Biology professor Omar Quintero-Carmona with a student in the lab

Spider faculty expand UR's web

May 28, 2024

Research & Innovation

Faculty at the University of Richmond are sought-after experts who are sharing their research and expertise to create connections between educators, support and advance democracy on college campuses, and champion mental health treatments.

Biology professor Omar Quintero-Carmona (pictured above) is spending part of his summer in Seattle at the Allen Institute, where he acts as senior education advisor.

The Allen Institute, a non-profit, bioscience research facility, is focused on research related to studying the brain, cells, and immune system. Quintero-Carmona, a cell biologist, is part of a team that manages education and outreach. 

“Currently, knowledge about the resources available through the Allen Institute is limited in the college biology education sphere,” Quintero-Carmona said. “Part of my role is to facilitate a broader understanding of the institute itself that will benefit students and make connections among educators.”

He also helped develop a summer workshop that will bring teachers to the Allen Institute for an immersive, hands-on experience on incorporating research resources into their classrooms.

“The Allen Institute has generated large sets of data that are critical to multiple fields of biology research,” he said. “One focus for the education and engagement team will be ensuring that data can find its way into more classrooms and labs.”

“Omar’s deep connections with the collegiate biology education community will help us foster a network of educators who are excited to partner with our program and develop resources that suit their classes and needs," said Kaitlyn Casimo, who leads the education and engagement program at the Allen Institute.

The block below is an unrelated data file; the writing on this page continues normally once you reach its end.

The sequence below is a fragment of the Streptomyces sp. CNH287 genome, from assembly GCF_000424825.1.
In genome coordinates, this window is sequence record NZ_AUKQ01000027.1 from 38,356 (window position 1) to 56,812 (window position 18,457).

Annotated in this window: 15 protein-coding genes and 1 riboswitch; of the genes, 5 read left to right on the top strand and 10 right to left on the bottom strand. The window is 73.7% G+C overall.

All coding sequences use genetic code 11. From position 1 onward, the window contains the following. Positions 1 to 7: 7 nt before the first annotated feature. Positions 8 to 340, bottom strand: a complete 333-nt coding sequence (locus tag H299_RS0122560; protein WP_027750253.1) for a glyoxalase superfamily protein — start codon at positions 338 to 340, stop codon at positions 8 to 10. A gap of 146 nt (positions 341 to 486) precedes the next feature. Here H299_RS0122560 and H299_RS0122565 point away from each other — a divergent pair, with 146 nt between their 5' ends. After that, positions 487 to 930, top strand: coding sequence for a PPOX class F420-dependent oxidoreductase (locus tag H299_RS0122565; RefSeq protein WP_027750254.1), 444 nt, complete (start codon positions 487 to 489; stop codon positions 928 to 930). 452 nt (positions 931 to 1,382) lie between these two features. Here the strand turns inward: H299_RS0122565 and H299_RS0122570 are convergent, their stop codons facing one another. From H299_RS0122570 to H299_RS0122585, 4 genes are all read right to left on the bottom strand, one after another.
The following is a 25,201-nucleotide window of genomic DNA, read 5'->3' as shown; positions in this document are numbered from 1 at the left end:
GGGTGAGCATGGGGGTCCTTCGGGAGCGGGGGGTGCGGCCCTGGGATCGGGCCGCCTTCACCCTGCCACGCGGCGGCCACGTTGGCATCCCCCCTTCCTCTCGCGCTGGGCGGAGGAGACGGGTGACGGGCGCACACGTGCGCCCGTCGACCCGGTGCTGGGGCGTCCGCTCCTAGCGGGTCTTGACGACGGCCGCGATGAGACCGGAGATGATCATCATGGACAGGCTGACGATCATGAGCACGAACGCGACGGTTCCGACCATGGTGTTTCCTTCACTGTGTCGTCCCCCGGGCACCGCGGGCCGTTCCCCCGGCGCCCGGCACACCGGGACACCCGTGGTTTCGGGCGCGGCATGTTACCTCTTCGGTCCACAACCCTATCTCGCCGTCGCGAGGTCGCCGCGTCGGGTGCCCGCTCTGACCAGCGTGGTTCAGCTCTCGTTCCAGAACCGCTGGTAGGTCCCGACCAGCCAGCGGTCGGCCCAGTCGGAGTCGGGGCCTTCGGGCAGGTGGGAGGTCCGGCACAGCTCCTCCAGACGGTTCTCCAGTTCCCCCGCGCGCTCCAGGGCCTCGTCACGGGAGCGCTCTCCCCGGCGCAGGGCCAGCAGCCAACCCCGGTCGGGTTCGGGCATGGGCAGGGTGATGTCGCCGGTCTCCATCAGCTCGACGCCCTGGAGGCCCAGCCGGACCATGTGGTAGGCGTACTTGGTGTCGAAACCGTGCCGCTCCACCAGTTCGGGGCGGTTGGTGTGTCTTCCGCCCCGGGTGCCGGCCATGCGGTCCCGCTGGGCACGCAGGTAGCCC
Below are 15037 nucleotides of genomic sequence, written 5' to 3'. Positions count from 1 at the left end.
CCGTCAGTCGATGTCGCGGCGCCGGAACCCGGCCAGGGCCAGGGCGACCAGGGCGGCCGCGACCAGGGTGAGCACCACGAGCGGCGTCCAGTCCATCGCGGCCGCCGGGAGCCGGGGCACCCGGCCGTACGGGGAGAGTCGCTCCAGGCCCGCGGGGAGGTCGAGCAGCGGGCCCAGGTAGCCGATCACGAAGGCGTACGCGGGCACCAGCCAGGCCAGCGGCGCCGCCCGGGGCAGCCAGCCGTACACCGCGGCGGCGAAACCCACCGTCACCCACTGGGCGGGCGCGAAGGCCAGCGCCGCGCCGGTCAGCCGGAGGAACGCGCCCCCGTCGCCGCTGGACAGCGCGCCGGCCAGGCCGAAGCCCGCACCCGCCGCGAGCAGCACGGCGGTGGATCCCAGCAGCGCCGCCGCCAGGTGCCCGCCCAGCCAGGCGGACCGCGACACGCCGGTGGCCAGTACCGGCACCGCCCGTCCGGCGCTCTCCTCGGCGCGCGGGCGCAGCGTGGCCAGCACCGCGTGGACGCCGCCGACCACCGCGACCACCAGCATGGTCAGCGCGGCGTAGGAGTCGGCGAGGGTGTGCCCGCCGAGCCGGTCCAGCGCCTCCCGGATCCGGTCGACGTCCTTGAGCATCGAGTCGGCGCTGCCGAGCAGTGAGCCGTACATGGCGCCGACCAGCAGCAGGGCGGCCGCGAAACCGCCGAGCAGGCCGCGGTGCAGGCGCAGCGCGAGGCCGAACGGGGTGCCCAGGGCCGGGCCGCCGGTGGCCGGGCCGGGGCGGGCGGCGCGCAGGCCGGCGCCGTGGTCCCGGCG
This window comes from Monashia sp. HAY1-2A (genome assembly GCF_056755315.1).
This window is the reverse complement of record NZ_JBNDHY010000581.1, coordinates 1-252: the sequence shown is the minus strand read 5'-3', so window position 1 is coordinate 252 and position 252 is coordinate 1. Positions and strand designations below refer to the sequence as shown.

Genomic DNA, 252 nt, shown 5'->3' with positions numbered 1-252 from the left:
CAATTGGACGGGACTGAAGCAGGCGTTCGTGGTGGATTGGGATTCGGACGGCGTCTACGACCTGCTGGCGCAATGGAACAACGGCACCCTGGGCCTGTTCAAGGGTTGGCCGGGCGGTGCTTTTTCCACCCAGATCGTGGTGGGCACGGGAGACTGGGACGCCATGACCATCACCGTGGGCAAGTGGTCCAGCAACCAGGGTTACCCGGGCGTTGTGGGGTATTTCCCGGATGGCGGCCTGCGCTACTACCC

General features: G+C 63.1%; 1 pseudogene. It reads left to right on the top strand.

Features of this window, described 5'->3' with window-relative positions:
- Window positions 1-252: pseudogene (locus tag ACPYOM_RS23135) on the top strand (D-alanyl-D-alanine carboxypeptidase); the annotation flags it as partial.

This summer and into the fall, Sylvia Gale, executive director for the Bonner Center for Civic Engagement, will serve on a national Democracy Inventory Design Team. The group is developing collaborative tools and resources for colleges to better understand efforts on their campuses related to supporting and advancing democracy.

“We have a great model for many of these types of opportunities at UR, which we look forward to sharing, and we are also excited to learn from others how we might amplify these efforts.”

The team is part of the Higher Education Democracy Initiative, a joint effort between the American Association of Colleges & Universities and Campus Compact.

“Supporting and advancing democracy on college campuses is not only about helping students embrace and navigate the voting process,” Gale said. “It is also about asking how our campuses actually demonstrate the practice of democracy. This encompasses programs and courses aimed at students, but it goes much farther, requiring that we look also at how our institutions promote an environment in which faculty know their engagement and leadership matters, in which staff have agency, and in which a greater public — including the surrounding community, regional leaders, community partners — feel that their knowledge and expertise is valued.”

Professor of behavioral neuroscience Kelly Lambert was selected as a 2024–25 Phi Beta Kappa Visiting Scholar. The Phi Beta Kappa Society is the oldest academic honor society in the U.S., and their visiting scholar program offers undergraduates the opportunity to spend time with top scholars in the liberal arts and sciences.

Throughout the fall and spring, Lambert, whose research explores the neurobiology of stress, resilience, depression, parenting, and natural enrichment, will visit various colleges with Phi Beta Kappa chapters and spend two days at each meeting informally with undergraduates, participating in classroom lectures and seminars, and giving one major lecture open to the campus and greater community. Lambert was one of 14 scholars, including faculty from Duke, Northwestern, and Princeton, selected as a visiting scholar.